What this really comes down to is which groups in society should bear most of the burden – low-paid workers and the unemployed who rely most on the welfare state, the NHS and other support services provided by any decent modern society, or should the wealthy bear more of the cost by paying a little more tax, or at least by paying some tax? Let’s face it, we lose billions in revenue from tax dodging corporations and high net worth individuals every year.

As a recent Guardian report uncovered…

“In the financial year 2012-13, the government spent £58.2bn on subsidies, grants and corporate tax benefits. It took just £41.3bn in corporation tax receipts.

In 2012, Amazon was attacked by MPs on parliament’s public accounts committee for avoiding UK tax. Yet in the same period, the online retailer was awarded £16.5m in grants by the administrations of Scotland and Wales to help build distribution centres. To link the Wales plant to the transport network, the Welsh assembly built the mile-long “Ffordd Amazon road” at an additional cost of £3m.”

This ‘Corporate Welfare’ is a blatant transfer of taxpayers money to large corporate businesses.

The Conservative Government likes to remind us is that movements towards higher corporation tax or tougher enforcement would likely deter investment in the UK, even by those corporations who are willing to pay their fair share, as it might be interpreted as a signal that further regulations will follow in the future, making it more difficult to do business in the UK.

But our Corporate Tax levy, at 20%, is lower than the global average and lower than the EU average. It is much lower than in France and Germany and half that of the US; and we’re giving away even more than we take in tax by way of direct handouts.

Our government is so obsessed with attracting big business that it imposes punitive cuts in spending to balance the books whilst subsidising big business. And these cuts are being made at a level and pace that cannot be justified. The fast pace of fiscal adjustment that George Osborne has instigated doesn’t aim to spread the pain. He wants instant results, so that he can take credit for re-balancing the books. Shrinking the state and lower taxes also fall in line with Conservative neoliberal ideology. The result is that the burden per person is much larger, and the economic pain for individuals correspondingly greater.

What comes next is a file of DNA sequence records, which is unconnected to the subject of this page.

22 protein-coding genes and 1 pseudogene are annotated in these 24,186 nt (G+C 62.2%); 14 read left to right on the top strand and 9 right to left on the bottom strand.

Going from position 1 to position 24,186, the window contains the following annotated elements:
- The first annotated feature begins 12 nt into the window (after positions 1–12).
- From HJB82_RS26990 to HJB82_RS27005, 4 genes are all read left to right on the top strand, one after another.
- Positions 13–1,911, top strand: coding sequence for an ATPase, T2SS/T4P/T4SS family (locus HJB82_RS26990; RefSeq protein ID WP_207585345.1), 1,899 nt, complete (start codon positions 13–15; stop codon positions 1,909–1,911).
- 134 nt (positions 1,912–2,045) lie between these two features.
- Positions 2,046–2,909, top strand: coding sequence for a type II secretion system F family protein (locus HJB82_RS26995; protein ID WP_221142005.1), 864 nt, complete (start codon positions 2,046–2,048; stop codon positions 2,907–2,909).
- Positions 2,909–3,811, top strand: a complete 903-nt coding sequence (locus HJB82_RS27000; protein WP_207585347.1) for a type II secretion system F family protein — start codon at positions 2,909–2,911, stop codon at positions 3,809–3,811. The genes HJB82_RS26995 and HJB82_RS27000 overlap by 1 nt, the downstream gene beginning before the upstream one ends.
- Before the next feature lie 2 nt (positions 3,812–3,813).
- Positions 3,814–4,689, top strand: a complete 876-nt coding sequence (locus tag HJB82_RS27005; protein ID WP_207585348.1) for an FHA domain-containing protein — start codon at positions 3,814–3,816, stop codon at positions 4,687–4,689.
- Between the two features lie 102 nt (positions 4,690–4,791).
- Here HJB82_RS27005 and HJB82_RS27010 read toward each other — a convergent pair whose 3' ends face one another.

Does it work?

It hasn’t worked in Greece where austerity policies have led to unemployment rates of 28% nationally, without reducing the deficit or providing the economic growth it promised.

So, what should be done?

At the very least we need to have a public debate about how to deal with the deficit issue, rather than simply accepting the path chosen by the main political parties and the European and International financial institutions imposing austerity.

Is it time to consider a different approach with a higher proportion of GDP being spent on government services; perhaps 45% as is the case in Germany. We can’t continue to roll over for big business or give up trying to collect corporate taxes because it’s too hard. Instead, we need to see rich individuals and multinational companies paying their fair share of taxes.

Thomas Picketty suggests that a tax on capital instead, or as well as, income could not only provide fiscal returns, and hence reduce the fiscal imbalance, but would have other benefits too. The tax burden would fall heaviest on the “super rich” – those most able to afford the tax and who are the section of the populace that has benefited most from the economy. The tax, depending on what tax rate is selected, would also go some way towards reversing the polarity of wealth which has been such a feature of recent decades.

The concept of taxing capital fills the richest 1% with horror and has prompted an outpouring of misleading arguments against Picketty, and regrettably these arguments hold sway to our political leaders who are under the control of the 1% by virtue of their control of the media and the lobbying groups.

As well as reducing inequality we need to live within our ecological means and our current requirement of needing the resources of three planet Earths is already causing massive disruptions that will rapidly reach catastrophic proportions. If we really want to talk about balancing the books, the truth is that we need to take a look at what our fair share of the Earth’s natural resources is and set ourselves on course to really live within our means.